In the dialectical struggle between the capitalist mode of production and the socialist humanist critique of the same, it is not at all improbable that a higher synthesis can be reached between the pragmatic philosophy of capitalism and the idealism of socialism, so that both the aims of capitalism (the accumulation of individual wealth) and of socialism (the development of a fairer and more equal society) can both be satisfied.
As I put it in the headline, this has already happened to an extent in most countries in Western Europe which are social democracies. In those countries (like Germany or Sweden) the state has a hand in the market for the sake of regulation and also, through taxation, redistributes the wealth that the forces of the market produce, without harming the principle of private property through the collectivization of property.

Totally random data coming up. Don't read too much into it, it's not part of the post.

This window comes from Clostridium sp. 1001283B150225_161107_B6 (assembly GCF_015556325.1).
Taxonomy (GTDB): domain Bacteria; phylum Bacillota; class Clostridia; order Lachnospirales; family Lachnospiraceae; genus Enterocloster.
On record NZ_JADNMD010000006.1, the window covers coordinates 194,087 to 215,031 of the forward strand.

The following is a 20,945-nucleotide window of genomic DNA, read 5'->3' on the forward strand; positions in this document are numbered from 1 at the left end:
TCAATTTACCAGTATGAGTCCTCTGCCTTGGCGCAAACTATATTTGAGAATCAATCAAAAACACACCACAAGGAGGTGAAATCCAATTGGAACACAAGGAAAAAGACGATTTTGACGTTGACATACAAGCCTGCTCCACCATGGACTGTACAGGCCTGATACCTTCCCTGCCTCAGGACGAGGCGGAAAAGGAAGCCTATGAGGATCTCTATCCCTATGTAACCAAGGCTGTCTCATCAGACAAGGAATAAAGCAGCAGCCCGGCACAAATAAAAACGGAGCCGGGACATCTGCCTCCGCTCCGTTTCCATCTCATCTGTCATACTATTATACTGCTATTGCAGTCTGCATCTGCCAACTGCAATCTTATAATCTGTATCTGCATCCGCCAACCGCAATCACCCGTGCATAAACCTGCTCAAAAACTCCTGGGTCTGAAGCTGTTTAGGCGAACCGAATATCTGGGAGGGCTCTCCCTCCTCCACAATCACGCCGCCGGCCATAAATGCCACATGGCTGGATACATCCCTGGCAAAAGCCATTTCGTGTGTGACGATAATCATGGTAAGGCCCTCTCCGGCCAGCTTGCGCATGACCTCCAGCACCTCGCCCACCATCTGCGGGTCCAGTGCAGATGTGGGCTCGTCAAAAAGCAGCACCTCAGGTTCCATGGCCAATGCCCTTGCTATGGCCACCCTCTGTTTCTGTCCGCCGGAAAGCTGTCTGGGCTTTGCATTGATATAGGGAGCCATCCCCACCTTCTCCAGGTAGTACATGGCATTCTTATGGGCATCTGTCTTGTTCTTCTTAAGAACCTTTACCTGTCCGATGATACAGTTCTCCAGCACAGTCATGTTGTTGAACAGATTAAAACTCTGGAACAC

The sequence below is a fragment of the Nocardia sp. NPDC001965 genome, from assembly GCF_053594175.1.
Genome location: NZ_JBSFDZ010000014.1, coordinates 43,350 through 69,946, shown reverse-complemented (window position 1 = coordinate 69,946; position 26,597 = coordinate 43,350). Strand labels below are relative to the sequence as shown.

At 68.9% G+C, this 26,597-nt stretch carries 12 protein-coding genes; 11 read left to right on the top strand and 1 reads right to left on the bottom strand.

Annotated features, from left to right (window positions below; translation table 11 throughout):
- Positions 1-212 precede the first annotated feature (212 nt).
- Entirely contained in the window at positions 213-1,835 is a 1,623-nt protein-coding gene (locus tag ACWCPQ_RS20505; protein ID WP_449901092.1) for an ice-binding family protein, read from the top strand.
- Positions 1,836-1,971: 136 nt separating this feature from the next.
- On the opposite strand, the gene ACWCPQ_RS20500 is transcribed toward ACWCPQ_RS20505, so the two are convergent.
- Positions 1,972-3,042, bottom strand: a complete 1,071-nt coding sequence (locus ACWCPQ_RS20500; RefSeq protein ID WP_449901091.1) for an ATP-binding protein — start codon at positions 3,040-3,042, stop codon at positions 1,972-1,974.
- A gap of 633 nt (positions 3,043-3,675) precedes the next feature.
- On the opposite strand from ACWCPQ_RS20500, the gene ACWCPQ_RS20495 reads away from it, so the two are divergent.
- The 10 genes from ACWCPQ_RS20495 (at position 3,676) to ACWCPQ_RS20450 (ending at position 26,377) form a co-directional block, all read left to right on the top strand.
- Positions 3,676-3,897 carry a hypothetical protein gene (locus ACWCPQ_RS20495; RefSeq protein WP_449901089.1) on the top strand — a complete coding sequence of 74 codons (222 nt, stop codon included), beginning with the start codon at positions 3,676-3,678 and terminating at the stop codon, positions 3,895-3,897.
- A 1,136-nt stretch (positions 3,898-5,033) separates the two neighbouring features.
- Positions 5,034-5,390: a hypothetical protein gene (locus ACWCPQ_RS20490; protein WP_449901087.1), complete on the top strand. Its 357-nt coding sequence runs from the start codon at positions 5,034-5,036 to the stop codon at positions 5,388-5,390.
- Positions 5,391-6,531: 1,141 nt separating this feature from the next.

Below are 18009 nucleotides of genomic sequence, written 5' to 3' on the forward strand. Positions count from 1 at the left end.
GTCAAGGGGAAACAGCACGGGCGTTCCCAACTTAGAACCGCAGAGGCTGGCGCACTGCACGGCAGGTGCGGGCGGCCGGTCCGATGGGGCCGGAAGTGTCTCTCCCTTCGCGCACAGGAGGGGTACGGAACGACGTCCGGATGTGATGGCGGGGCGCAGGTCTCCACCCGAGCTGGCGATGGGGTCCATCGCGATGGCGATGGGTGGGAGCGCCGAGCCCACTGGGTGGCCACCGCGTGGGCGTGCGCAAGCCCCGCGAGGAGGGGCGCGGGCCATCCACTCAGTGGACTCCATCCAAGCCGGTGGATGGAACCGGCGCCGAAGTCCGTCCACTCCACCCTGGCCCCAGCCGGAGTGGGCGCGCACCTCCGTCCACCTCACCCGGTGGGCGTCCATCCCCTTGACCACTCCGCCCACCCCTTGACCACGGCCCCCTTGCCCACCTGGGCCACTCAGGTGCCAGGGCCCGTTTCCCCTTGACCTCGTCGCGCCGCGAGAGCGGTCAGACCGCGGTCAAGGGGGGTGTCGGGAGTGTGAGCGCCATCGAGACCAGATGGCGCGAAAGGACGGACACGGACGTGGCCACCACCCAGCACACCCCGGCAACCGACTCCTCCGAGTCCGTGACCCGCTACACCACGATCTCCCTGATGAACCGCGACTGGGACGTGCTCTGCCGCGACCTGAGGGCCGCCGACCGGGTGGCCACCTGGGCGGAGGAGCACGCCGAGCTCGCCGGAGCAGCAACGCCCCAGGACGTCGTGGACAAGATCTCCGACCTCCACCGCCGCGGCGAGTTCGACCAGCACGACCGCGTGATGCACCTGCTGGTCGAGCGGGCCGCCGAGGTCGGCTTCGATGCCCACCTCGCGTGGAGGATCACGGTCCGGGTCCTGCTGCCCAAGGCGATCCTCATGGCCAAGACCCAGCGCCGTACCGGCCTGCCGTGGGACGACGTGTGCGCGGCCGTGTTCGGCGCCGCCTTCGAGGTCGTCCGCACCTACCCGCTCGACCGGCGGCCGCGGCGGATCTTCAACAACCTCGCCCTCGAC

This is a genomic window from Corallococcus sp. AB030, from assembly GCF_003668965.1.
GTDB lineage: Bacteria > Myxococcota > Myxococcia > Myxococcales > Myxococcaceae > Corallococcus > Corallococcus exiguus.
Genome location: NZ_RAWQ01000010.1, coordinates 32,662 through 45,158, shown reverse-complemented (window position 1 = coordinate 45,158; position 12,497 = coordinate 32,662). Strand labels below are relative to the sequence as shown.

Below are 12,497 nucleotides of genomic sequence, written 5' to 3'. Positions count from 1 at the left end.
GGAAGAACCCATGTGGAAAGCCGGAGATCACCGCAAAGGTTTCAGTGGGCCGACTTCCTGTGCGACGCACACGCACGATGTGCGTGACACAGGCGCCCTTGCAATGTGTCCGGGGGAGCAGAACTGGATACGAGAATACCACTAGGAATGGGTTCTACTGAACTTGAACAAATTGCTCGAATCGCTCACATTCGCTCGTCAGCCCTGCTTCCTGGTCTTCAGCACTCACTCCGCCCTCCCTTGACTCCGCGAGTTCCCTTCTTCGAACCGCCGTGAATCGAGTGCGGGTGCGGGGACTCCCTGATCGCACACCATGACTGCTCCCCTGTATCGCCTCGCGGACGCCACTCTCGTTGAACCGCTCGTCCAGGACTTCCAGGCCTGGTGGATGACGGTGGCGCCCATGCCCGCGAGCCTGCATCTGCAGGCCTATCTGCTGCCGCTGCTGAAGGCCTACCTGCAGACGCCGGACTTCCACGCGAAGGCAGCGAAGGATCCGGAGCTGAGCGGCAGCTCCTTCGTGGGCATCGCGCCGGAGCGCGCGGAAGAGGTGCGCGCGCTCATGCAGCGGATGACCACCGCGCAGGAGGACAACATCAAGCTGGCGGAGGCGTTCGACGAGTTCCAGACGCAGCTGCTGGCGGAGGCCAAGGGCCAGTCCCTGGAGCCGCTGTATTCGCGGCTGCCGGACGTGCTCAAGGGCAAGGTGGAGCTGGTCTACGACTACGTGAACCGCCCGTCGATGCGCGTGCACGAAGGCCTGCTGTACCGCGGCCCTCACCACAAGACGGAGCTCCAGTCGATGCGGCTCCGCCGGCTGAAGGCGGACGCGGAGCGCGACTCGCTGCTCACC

I would suggest in both modes of production (referring to Marx and other Marxist writers.) in their purest forms are just not reconcilable. Capitalism extracts sur-plus value for profit, socialistic productions seek to have no profit for the individual, seeking to provide for all the same.
Now in their current forms, their more diluted form, they are easily coincident. In fact academics have argued that capitalism accepted socialism in its evolution and self preservation, understanding to survive at times, trades unions, taxation and universal welfare has been need to preserve the work force and ideological support which is needed for capitalisms preservation.